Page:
Los Angeles, CA asked in Probate for Colorado

Q: Conflict of Interests in handling an Estate.

My Grandmother passed, and in her Will, she only assigned a "Power of Attorney ", my Uncle, one of three living children. Real Estate is estimated over $400k plus other Assets. The Will directs equal distribution between her children. First, is "Power of Attorney" appropriate to automatically manage the estate? Secondly, there is no proof he ever actually opened Probate (is there a way to check?). Third, My Uncle appears to now be trying to sell her house through his Realtor/Flipper Son (who stands to make a large commission at least) for well below what realtors in the area feel is market price, and his Sisters' assessment. He will not show anyone any Appraisals that were done. IF the probate is active, and Informal, what is the method for an Interested Party to legally contest a sale? Thanks.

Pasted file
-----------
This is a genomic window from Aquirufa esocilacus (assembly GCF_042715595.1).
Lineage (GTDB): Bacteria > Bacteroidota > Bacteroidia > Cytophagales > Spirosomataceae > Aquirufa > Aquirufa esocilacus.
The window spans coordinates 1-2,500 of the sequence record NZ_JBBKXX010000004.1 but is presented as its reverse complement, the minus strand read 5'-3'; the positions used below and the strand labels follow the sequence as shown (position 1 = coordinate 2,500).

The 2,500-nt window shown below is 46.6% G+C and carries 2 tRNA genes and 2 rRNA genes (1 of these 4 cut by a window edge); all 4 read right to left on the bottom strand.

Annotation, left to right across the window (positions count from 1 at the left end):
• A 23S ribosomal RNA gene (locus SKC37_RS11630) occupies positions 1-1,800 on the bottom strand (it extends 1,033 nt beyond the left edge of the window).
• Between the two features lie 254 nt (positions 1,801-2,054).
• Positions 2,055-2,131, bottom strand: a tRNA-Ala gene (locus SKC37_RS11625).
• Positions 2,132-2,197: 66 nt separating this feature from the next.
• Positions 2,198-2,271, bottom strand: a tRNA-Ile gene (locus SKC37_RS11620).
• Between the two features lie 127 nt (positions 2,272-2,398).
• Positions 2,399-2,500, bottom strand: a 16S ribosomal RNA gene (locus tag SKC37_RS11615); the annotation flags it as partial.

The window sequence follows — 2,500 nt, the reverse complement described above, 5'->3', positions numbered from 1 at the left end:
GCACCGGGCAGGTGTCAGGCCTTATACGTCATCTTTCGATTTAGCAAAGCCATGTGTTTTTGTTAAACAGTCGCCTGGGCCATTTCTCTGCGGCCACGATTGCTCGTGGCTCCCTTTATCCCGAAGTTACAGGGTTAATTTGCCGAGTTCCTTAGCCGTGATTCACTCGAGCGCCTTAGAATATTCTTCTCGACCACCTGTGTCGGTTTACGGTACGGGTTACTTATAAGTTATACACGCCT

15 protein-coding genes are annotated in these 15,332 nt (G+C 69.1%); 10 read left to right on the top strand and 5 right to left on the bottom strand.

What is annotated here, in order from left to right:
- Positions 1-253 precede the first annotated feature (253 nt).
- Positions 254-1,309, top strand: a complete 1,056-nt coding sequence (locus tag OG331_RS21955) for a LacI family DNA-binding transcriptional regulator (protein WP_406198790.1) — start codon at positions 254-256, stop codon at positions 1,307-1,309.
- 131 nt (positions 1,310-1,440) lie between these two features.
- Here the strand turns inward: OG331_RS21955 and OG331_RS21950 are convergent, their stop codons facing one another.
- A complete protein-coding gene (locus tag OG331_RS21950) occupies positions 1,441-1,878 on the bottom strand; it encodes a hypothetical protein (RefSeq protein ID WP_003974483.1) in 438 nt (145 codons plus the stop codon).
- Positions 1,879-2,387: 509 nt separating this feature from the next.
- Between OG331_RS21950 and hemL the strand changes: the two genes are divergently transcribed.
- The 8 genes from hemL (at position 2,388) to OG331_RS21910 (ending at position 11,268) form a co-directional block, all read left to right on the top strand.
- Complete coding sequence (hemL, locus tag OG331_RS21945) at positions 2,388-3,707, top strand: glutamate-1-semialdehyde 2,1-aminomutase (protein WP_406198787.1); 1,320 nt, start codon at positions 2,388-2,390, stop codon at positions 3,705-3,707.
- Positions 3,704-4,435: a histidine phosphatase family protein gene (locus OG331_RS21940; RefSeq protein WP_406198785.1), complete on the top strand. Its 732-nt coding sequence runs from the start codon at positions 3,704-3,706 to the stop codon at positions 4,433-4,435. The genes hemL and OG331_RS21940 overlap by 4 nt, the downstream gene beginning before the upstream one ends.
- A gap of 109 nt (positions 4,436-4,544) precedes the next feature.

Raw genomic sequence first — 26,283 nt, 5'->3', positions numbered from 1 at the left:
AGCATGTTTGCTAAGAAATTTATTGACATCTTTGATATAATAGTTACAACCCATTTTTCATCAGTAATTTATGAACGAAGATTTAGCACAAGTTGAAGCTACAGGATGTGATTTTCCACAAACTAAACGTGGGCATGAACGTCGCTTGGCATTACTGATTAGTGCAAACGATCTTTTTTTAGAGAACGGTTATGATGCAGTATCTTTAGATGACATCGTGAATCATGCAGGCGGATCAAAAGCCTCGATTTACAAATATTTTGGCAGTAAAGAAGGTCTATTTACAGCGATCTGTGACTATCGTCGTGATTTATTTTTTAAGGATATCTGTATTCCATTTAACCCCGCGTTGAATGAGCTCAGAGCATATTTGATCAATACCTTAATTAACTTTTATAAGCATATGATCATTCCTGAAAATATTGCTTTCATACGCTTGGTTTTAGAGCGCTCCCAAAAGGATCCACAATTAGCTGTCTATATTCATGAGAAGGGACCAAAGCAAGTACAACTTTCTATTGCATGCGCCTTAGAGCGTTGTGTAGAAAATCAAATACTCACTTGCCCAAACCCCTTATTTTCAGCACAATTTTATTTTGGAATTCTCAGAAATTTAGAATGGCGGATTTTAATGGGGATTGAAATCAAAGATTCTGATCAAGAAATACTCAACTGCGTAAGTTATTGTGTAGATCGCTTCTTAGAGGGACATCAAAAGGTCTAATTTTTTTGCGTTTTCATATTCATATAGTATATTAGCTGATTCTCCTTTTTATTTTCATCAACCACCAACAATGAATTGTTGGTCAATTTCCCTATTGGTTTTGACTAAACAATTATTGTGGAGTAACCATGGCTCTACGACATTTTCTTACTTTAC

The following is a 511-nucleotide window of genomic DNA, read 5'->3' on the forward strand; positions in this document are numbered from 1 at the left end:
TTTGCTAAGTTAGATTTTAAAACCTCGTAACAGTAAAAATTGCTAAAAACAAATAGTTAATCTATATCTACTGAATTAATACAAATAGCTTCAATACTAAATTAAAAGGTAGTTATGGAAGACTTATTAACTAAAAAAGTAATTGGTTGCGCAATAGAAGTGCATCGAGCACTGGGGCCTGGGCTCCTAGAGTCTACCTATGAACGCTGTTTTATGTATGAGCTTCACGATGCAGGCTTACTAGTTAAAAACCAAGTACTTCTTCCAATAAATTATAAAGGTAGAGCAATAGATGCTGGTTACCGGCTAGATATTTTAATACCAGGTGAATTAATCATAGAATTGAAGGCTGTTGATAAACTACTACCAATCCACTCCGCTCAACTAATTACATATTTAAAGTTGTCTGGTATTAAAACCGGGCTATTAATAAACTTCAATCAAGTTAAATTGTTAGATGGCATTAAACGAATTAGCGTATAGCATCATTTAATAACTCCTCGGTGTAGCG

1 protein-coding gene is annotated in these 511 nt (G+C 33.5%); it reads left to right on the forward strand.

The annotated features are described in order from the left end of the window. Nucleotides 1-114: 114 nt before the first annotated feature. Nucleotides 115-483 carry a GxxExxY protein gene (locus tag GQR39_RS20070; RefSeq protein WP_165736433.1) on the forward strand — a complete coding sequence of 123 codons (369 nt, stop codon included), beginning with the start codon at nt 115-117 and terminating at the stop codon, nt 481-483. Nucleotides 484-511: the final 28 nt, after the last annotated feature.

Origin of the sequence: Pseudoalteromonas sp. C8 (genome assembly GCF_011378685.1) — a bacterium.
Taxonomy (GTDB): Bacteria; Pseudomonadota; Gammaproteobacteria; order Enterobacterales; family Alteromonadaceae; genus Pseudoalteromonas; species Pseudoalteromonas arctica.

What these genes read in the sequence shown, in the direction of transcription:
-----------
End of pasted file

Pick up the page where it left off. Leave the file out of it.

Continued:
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1 Lawyer Answer
Ashley Dean Powell
Ashley Dean Powell
  • Estate Planning Lawyer
  • Licensed in Colorado

A: I can't answer all of your questions. The power of attorney from your grandmother to your uncle would no longer be effective after she dies. After death, your uncle would need to be named (appointed by a court) the personal representative of your grandmother's estate in order to act on behalf of her estate (at least with respect to any real estate). You should talk to a probate attorney who practices in the county in which your grandmother lived/house is to determine the current status of her probate process. A personal representative acting on behalf of the estate would owe a duty to act reasonably in following your grandmother's wishes and in receiving a fair value for the house. Again, a local probate attorney could give you a good idea of how/when to best challenge decisions made by your uncle.

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